The Yo-Yo IE2 Test: Physiological Response for Untrained Men versus Trained Soccer Players

PETER KRUSTRUP, PAUL S. BRADLEY, JESPER F. CHRISTENSEN, CARLO CASTAGNA, SARAH JACKMAN, LUKE CONNOLLY, MORTEN B. RANDERS, MAGNI MOHR, JENS BANGSBO

Research output: Contribution to journalArticlepeer-review

23 Citations (Scopus)

Abstract

Purpose This study aimed to examine the physical capacity and physiological response to the Yo-Yo Intermittent Endurance level 2 test (IE2) for untrained individuals (UTR) and trained male soccer players (TR) and to investigate the determinants of intense intermittent exercise performance. Methods Thirty-four healthy UTR males and 15 age-matched TR performed a maximal incremental treadmill test and a Yo-Yo IE2 test. Muscle biopsies and blood samples were obtained, and heart rate (HR) was measured before, during, and after tests. Results UTR had a 67% lower (P < 0.01) Yo-Yo IE2 performance (665 ± 271 vs 2027 ± 298 m; effect size (ES), 4.8), 34% lower V˙O2max (P < 0.01), and 19% lower resting muscle glycogen (P < 0.05) than those of TR. Blood lactate concentration and HR during the first 560 m of the Yo-Yo IE2 test were higher (P < 0.01) in UTR than those in TR (560 m, 7.4 ± 2.8 vs 2.4 ± 0.8 mM; ES, 1.7–2.8; 188 ± 11 vs 173 ± 8 bpm; ES, 0.9–1.5), with no differences at exhaustion. Time >95% HRmax was lower (P < 0.01) in UTR than that in TR (1.0 ± 1.1 vs 6.3 ± 2.9 min; ES, 3.1). Mean rates of muscle creatine phosphate utilization (16.5 ± 9.5 vs 4.3 ± 2.7 mmol·kg−1 d.w·min−1), muscle lactate accumulation (16.8 ± 9.1 vs 4.2 ± 2.9 mmol·kg−1 d.w.·min−1), and glycogen breakdown (29.6 ± 14.2 vs 7.7 ± 5.4 mmol·kg−1 d.w.·min−1) were fourfold higher (P < 0.01; ES, 1.4–1.7) in UTR than those in TR. For UTR, correlations (P < 0.01) were observed between Yo-Yo IE2 performance and V˙O2max (r = 0.77), incremental treadmill test performance (r = 0.79), and muscle citrate synthase activity (r = 0.57) but not for TR (r = −0.12 to 0.50; P > 0.05). Conclusions The Yo-Yo IE2 test was shown to possess high construct validity by showing large differences in performance, HR, and anaerobic metabolism between UTR and TR. In addition, V˙O2max seemed to be important for intermittent exercise performance in UTR but not for TR.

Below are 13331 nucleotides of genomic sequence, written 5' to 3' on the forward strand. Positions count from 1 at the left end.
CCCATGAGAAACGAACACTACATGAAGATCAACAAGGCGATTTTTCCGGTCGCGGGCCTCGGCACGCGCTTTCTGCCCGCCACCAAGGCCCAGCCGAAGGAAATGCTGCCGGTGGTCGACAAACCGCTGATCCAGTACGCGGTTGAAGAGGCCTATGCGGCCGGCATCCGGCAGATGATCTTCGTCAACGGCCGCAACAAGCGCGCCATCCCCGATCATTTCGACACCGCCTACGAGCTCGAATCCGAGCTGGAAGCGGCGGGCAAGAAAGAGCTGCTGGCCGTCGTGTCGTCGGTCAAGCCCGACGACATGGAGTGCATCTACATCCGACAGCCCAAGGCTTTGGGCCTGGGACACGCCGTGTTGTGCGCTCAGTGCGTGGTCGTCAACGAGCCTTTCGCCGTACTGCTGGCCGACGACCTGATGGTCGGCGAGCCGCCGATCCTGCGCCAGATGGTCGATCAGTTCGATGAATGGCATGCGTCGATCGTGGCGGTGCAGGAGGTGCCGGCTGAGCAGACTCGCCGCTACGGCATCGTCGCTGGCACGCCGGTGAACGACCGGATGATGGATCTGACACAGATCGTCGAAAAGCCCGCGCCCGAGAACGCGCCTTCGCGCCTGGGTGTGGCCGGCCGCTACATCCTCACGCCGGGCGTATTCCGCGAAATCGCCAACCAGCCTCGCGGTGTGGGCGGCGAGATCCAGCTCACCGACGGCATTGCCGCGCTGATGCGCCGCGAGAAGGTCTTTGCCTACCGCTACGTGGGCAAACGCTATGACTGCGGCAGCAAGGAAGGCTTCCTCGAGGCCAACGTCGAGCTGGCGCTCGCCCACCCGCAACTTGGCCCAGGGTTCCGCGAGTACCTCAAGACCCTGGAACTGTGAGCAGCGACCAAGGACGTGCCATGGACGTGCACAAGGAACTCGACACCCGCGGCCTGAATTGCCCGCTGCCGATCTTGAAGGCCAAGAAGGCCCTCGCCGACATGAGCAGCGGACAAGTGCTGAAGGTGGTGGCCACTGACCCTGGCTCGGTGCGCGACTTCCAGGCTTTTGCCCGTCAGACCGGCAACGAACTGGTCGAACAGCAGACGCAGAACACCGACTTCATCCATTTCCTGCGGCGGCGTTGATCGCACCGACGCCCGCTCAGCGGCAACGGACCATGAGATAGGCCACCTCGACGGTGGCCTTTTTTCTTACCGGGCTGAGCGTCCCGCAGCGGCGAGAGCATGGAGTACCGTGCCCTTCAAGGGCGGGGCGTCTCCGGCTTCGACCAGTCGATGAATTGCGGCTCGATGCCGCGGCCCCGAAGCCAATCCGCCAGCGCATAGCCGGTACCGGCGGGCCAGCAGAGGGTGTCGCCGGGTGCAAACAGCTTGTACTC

Original languageEnglish
Pages (from-to)100-108
Number of pages9
JournalMedicine & Science in Sports & Exercise
Volume47
Issue number1
Publication statusPublished - Jan 2015

Keywords

  • V˙O<sub xmlns:mrws="http://webservices.ovid.com/mrws/1.0">2MAX</sub>
  • intense intermittent exercise performance
  • revocery
  • muscle lactate
  • Heart rate
  • blood lactate
  • men
  • male

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